One by one, parents and school staff stepped up to the microphone of the Wynn School Library on Wednesday night.
One by one they plead their cases before the School Committee, making impassioned pleas. Some were looking to spare certain staff positions from the budget axe. Others asked that sports user fees not be increased.
More than 40 people turned out for the committee's public hearing on the 2012 budget. Most were in attendance out of concern over the committee's need to balance budget
Among the cuts being considered are library aides and certain "Appendix B" positions, such as instrument music teachers in the lower grades and a 10 percent reduction in special education aides provided by Kelley Services.
Jack Sheehy, president of the Tewksbury Music Association, said the instrument instruction at the lower grades is essential if the band program on the high school level is to be restored to its former status.
"Even though I have no children in the program anymore, I can't sit idly by and watch as this music program gets cut down and down," he said.
Parent Matt Hakala said he was concerned about the budget cuts in general and felt that the Tewksbury School District was losing its ability to compete with other school districts.
"I think it's time for an override," said Hakala, a sentiment that was echoed several times throughout the meeting. "We need to take a look beyond this year and next year and we need to take a look and see (what is needed to) make this system work better."
But it was an emotional plea from football and wrestling coach Brian Aylward, also a humanities teacher that grabbed the attention of committee members, administration and those in the gallery.
His voice cracking at times, Aylward spoke about the kids "on the bubble" in the high school, kids on that border of perhaps falling through the cracks of the system. He said many of those kids already are not involved in sports and other co-curricular activities and he drove home his belief that sports and other programs can give direction to high school students that are drifting.
He also expressed a fear that raising user fees well in excess of the $150 per sport per season that exists now, there will be many more "kids on the bubble."
Earlier, Wendy Spinelli, mother of a cheerleader, said the actual costs of a student participating in sports goes well above the $150 user fee because of equipment and shoes and other expenses.
"It would kill people to go up to $250 (user fees)," she said.
has presented the committee with three different user fee scenarios, including flat fees and tiered fees based on the expense of the sport and the number of participants.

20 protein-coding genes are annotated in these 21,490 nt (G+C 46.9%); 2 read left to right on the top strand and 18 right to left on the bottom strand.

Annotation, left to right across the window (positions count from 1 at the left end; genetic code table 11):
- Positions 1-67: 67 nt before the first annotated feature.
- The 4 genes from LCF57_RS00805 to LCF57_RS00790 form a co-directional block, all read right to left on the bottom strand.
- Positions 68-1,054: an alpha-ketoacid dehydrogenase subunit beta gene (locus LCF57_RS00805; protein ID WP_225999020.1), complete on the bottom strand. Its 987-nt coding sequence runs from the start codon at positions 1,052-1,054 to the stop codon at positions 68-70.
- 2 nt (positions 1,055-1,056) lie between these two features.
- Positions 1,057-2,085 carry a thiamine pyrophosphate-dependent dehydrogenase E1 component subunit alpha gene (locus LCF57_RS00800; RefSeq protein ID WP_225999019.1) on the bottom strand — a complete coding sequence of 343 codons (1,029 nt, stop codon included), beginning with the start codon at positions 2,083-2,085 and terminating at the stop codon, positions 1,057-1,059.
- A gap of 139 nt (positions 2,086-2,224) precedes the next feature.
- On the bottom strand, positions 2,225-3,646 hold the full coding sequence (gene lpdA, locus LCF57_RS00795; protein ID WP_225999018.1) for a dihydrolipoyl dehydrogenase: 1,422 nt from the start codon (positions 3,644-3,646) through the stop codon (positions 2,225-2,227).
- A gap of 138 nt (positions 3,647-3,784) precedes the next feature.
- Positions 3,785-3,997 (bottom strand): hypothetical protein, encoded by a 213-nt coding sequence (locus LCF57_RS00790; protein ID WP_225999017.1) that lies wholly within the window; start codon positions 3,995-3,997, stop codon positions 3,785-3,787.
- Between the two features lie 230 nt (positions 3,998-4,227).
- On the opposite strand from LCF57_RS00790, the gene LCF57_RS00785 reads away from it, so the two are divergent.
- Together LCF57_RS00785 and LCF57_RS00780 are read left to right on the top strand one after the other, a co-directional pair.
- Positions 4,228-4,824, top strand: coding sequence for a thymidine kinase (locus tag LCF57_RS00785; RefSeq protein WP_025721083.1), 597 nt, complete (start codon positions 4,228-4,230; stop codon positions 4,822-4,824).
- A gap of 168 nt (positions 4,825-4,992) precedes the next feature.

For their part, the members of the committee listened and expressed support and sympathy for the concerns of the parents and staff members. Later in the meeting, during their budget discussion, O'Connor and committee member Jayne Miller each mentioned possible revenue sources that could help limit the cuts and fee increases required to balance the budget.
Miller proposed using some of the estimated $165,000 in the district's Hanover Funds account to offset some of the budget shortfall.
"It's not a perfect solution," said Miller. "And I don't think it's responsible to spend one-time fund on recurring costs, but ..."
O'Connor countered that the Hanover Funds may be needed for certain capital expenditures in the coming year. However, he did say that the bids for the bus service would be opened in April and it was possible that the bid price could be well below the amount the district had budgeted. He said whatever savings emerges from that line item could be used to offset the shortfall.
For his part, committee member Joseph Russell stated firmly that he wouldn't back user fee hikes.
"I will not vote for any increase of any fees," he said.
O'Connor also reminded the committee that the $679,000 being given to the school district by the town still has to be approved by voters at Town Meeting. If that transfer fails, addition school budget cuts would be needed.
"We have to come up with a Plan B (budget) in case Town Meeting doesn't go as well as we hope it will."
The committee is expected to make final decisions on the budget in April. One committee member who will not be participating is Chairman Mike Kelley, who chaired his last meeting Wednesday night. After a three-year stint on the committee, Kelley chose not to seek re-election.
Kelley was given Tewksbury Redmen clothing and a Perfecto's gift card as farewell presents from the committee members.
Kelley will be replaced by Brian Dick, who is running unopposed in the April 2 election.